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Portrait of Heiner Linke; Photo: Kennet Ruona

Heiner Linke

Professor, Deputy dean at Faculty of Engineering, LTH

Portrait of Heiner Linke; Photo: Kennet Ruona

Is it the boundaries or disorder that dominates electron transport in semiconductor `billiards'?

Author

  • A. P. Micolich
  • A. M. See
  • B. C. Scannell
  • C. A. Marlow
  • T. P. Martin
  • I. Pilgrim
  • A. R. Hamilton
  • Heiner Linke
  • R. P. Taylor

Summary, in English

Semiconductor billiards are often considered as ideal systems for studying dynamical chaos in the quantum mechanical limit. In the traditional picture, once the electron's mean free path, as determined by the mobility, becomes larger than the device, disorder is negligible and electron trajectories are shaped by specular reflection from the billiard walls alone. Experimental insight into the electron dynamics is normally obtained by magnetoconductance measurements. A number of recent experimental studies have shown these measurements to be largely independent of the billiard's exact shape, and highly dependent on sample-to-sample variations in disorder. In this paper, we discuss these more recent findings within the full historical context of work on semiconductor billiards, and offer strong evidence that small-angle scattering at the sub-100 nm length-scale dominates transport in these devices. This has important implications for the role these devices can play for experimental tests of ideas in quantum chaos. (C) 2013 WILEY-VCH Verlag GmbH & Co. KGaA, Weinheim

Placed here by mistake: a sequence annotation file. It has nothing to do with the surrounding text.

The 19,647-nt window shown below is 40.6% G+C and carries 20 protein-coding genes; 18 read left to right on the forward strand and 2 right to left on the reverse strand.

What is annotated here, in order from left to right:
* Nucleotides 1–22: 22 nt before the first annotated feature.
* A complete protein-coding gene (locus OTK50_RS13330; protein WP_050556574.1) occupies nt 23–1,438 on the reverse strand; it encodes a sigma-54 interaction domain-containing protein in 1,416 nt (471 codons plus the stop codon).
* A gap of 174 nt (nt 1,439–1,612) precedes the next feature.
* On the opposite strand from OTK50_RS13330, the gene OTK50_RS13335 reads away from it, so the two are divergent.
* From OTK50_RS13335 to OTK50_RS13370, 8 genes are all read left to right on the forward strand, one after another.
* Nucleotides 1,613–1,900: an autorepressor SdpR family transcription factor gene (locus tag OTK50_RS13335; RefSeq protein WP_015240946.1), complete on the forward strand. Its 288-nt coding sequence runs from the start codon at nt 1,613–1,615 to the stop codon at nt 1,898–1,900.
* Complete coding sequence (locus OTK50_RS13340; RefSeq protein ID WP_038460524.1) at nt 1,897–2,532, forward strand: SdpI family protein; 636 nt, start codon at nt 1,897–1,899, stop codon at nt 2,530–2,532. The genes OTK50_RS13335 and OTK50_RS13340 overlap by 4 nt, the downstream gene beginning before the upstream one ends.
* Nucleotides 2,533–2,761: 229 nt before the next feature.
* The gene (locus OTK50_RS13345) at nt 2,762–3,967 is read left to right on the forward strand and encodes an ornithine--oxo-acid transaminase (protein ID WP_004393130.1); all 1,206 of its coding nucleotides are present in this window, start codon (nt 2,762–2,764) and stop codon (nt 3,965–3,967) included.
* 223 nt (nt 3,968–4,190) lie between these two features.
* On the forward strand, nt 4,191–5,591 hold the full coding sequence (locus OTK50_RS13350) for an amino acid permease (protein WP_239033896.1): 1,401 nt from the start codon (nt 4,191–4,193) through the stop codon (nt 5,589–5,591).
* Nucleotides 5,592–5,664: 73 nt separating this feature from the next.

Department/s

  • Solid State Physics
  • NanoLund

Publishing year

2013

Language

English

Pages

332-347

Publication/Series

Fortschritte der Physik

Volume

61

Issue

2-3

Document type

Journal article review

Publisher

Wiley-Blackwell

Topic

  • Condensed Matter Physics

Keywords

  • Quantum chaos
  • semiconductor billiards
  • quantum dots
  • ballistic
  • transport

Status

Published

ISBN/ISSN/Other

  • ISSN: 0015-8208